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Markus, we need to remember that the dot in a pattern (as in regular expressions) means any single character. Maybe here we want to match a literal dot and to achieve that we have to escape it or enclose it in a character list. In any case, better to put single quotes around the pattern to prevent unwanted shell substitutions when dealing with special characters:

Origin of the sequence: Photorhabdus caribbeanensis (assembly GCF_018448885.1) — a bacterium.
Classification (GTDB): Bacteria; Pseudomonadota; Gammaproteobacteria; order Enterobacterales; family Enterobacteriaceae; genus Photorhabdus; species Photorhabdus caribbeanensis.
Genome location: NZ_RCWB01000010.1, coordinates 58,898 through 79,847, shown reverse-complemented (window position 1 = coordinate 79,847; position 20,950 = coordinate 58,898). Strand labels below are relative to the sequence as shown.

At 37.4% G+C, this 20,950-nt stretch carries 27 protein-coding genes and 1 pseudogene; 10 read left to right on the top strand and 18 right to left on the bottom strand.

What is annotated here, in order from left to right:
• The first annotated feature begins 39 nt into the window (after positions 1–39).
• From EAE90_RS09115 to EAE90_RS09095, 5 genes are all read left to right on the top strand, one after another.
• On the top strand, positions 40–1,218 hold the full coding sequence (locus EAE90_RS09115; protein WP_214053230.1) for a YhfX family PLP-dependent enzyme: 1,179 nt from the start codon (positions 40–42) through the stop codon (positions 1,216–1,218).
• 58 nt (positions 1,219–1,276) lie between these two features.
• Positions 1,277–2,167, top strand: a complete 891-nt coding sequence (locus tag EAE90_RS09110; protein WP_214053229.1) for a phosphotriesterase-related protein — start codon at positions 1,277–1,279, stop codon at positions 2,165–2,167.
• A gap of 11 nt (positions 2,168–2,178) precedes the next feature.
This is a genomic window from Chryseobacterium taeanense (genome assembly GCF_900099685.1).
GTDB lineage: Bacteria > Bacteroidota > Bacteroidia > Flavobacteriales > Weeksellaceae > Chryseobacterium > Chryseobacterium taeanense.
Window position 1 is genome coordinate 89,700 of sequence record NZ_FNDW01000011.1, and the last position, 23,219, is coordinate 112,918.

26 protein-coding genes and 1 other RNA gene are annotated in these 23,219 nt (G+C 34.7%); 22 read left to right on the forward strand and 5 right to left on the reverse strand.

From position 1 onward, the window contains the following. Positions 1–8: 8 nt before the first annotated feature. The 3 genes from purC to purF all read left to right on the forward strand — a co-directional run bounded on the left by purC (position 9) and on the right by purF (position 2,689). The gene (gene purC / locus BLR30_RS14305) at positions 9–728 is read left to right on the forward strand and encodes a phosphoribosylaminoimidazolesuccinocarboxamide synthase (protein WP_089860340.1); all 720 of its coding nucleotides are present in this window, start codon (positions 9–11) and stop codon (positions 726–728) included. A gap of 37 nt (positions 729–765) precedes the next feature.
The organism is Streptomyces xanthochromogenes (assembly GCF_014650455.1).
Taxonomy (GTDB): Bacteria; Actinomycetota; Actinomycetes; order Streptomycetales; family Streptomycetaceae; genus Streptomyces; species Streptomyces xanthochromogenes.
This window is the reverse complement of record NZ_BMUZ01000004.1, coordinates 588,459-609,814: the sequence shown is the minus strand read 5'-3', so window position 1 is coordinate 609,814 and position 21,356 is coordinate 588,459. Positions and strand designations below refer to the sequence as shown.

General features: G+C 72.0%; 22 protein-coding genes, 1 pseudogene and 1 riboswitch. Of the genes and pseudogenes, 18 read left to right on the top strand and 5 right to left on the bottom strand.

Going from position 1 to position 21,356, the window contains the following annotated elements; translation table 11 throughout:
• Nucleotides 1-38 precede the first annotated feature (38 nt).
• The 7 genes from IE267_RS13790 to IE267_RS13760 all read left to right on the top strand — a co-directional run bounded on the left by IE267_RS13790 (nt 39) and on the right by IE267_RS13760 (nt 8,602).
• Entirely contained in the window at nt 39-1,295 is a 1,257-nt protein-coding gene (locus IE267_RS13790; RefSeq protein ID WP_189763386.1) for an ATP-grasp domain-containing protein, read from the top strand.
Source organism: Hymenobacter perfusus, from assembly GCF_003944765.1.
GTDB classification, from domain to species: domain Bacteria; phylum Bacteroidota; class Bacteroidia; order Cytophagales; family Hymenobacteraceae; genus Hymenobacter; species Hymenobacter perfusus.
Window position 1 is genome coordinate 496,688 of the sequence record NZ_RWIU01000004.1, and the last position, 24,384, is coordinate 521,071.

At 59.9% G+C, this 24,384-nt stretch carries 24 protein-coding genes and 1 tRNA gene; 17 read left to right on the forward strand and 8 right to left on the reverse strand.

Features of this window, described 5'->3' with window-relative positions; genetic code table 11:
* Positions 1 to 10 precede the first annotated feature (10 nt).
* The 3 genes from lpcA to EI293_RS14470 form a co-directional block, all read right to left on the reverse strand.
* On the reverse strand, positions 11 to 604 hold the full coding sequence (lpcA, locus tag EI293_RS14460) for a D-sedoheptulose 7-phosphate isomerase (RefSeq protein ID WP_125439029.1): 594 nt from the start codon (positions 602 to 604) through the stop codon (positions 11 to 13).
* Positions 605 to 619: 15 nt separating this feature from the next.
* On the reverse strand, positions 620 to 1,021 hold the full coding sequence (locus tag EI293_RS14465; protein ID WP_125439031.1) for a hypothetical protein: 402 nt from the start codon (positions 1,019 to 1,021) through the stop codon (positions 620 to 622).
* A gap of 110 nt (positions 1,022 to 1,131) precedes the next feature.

The real secret here is not in grep itself, but in the regular expression pattern matching, as has been pointed out above. The grep man page has a decent starter explanation of them, so read that first. After that, get on the net and google yourself a good regex tutorial. You'll be glad you did.
But after saying that, there is a grep-specific solution too. Use -F to force it to search for fixed strings.